It was cold and wet at 07:00hrs in Oamaru. The send-off committee consisted of Agent of Death and Morty. Agent of Death was so unimpressed by the cold and wet he didn’t venture further than the yard.
I have to say, the send-off committee is definitely better when Andrew is (about to be not) present. There was a distinct lack of streamers, bunting and muted weeping. Well, Her Goatiness was at a goat conference, so I wasn’t expecting much in the way of muted weeping. The nearest approximation was when Agent of Death stepped on Morty’s tail, but that was more a strident yowl.
I was glad it was raining on Sunday, as oppozed (what, opposed isn’t spelled with a ‘z’? Oh come on: it TOTALLY should be!) to freezing. If I don’t post this pic now, it’ll wallow on my hard disk forever never seeing the light of LCD; so here’s what Saturday’s crack of dawn looked like:-
Yep, it really was that cold.
It rained pretty much all the way to Christchurch. I was picking up a bread machine in Riccarton at 11:30 and found the street despite my scribbled directions to myself (I can no longer read my own handwriting). I located Number 4 Flat 3, and hammered on the door for a while. It was opened by a student who had evidently just tumbled out of bed. He featured a spectacular quiff and was wearing a scarf and not an awful lot of much else. I had previously thought Kiwi blokes’ aversion to clothes was limited to summer. Not any more.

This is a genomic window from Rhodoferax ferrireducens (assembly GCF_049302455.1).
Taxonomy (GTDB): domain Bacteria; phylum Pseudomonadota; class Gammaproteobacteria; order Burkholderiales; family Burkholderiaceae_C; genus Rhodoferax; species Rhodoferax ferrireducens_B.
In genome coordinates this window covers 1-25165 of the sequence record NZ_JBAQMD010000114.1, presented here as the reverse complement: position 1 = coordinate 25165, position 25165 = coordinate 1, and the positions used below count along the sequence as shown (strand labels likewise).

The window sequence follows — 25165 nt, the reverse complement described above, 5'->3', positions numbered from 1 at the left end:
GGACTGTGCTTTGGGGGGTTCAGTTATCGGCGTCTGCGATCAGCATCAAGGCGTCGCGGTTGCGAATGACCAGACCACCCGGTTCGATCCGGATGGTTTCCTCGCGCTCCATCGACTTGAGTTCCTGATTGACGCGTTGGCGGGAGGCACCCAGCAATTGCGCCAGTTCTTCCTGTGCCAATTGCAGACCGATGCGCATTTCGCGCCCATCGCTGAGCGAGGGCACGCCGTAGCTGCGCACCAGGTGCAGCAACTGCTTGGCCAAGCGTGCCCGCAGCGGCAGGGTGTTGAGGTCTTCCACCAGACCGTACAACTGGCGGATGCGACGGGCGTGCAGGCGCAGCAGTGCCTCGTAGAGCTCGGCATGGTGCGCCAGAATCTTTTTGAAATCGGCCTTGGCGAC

“Dude, I hope to god you’re not Shamsen from Trademe,” I said, backing up sharply.
“Grand, sorry to disturb you.”
After some frantic texting, Shamsen from Trademe located me and handed over the bread machine.
When the weather picked up a bit, I stopped to give Jed a run. Since the boot was full of Husband’s crap treasured belongings, Jed was creased into the passenger compartment. The novelty of sitting on the seat headbutting the gearstick soon wore off as he struggled to get comfortable in the footwell.
The rest of the drive was moody, the mountains drifting in and out of mist and veils of rain. I stopped for a couple of photos, although it’s always tricky taking pics along the SH1 which don’t lo0k like a close up of a fence, or a study of a lorry’s radiator grille. I’m not a big fan of landscape photography generally – mainly because the digital representation never looks anything as good as the real thing. These images convey only a fraction of the atmospheric broodiness – (I’m thinking around 2/31. Too generous? 3/92 then):-
The trailer posed few problems. I guess the main key is avoiding awkward situations where e.g. the car is hanging over a cliff with the trailer at a right-angle behind. But that only happened once.
On another occasion, I misjudged how trailer-friendly a garage was from the other side of the road in pouring rain. I basically cut off all access to the rear yard while I filled up, then had to park nose-kerb to pay. However, at the peak of the park I twiddled the steering wheel so the trailer was pointed in the right direction for reversing, and whatever I subsequently backed over was small, so it was all good.
(All things considered, I would call that garage trailer-antagonistic.)
After negotiating the entrance to our drive in a frankly brilliant five-point turn, I was probably over-confident in deciding to back the trailer into the garage. I approached the manoeuvre with a soupcon too much flair, and fetched up in a tree.
The tree/car was on a fairly aggressive slope. It took twenty minutes and the delicate aroma of stewed clutch before I finally positioned the trailer.